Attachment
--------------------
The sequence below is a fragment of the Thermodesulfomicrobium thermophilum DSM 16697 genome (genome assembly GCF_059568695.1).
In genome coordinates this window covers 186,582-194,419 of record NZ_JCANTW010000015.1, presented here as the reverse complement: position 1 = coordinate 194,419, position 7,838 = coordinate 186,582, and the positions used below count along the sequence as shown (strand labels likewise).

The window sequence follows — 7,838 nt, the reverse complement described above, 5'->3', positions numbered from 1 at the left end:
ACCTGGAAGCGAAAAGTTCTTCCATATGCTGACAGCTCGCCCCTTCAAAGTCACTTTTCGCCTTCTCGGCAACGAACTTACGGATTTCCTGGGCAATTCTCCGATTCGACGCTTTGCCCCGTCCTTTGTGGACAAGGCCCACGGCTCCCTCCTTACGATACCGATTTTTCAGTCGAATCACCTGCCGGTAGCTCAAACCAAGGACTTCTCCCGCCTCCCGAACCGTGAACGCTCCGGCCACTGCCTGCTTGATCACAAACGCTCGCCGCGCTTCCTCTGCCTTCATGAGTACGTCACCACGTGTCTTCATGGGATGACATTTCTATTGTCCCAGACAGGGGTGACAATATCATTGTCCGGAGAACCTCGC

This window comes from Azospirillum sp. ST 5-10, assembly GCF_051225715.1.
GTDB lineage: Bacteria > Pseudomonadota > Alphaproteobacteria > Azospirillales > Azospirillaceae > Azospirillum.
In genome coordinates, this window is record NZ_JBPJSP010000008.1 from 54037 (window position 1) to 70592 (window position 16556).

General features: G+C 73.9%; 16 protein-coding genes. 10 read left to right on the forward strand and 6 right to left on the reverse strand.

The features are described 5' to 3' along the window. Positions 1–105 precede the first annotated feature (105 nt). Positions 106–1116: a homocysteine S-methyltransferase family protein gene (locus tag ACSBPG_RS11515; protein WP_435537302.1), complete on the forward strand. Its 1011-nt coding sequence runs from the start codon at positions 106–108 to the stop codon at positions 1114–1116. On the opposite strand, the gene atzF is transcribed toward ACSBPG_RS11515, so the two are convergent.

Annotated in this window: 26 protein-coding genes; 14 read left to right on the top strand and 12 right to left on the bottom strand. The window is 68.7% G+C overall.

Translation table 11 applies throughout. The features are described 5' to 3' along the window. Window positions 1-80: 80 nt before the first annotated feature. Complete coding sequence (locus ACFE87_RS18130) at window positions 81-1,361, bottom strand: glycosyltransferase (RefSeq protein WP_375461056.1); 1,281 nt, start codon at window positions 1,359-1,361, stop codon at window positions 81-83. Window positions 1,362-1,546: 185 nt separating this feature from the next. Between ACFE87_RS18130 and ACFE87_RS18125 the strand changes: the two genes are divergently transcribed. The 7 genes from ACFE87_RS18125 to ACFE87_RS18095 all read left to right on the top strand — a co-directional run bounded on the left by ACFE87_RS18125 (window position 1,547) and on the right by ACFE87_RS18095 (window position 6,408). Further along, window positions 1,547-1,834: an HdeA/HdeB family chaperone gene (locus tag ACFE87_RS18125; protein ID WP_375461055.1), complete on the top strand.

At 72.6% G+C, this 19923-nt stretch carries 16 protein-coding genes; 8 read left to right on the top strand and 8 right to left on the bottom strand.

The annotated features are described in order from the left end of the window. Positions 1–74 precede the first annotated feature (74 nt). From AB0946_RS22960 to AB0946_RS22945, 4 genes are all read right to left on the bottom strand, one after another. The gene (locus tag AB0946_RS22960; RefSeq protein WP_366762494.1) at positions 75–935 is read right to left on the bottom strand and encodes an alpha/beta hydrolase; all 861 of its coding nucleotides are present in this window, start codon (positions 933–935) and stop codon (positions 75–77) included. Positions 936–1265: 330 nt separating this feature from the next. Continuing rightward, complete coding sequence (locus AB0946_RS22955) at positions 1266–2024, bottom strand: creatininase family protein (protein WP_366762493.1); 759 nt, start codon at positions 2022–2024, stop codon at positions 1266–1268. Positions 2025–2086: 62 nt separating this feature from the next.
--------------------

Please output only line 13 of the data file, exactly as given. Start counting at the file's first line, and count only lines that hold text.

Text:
The annotated features are described in order from the left end of the window. Positions 1–74 precede the first annotated feature (74 nt). From AB0946_RS22960 to AB0946_RS22945, 4 genes are all read right to left on the bottom strand, one after another. The gene (locus tag AB0946_RS22960; RefSeq protein WP_366762494.1) at positions 75–935 is read right to left on the bottom strand and encodes an alpha/beta hydrolase; all 861 of its coding nucleotides are present in this window, start codon (positions 933–935) and stop codon (positions 75–77) included. Positions 936–1265: 330 nt separating this feature from the next. Continuing rightward, complete coding sequence (locus AB0946_RS22955) at positions 1266–2024, bottom strand: creatininase family protein (protein WP_366762493.1); 759 nt, start codon at positions 2022–2024, stop codon at positions 1266–1268. Positions 2025–2086: 62 nt separating this feature from the next.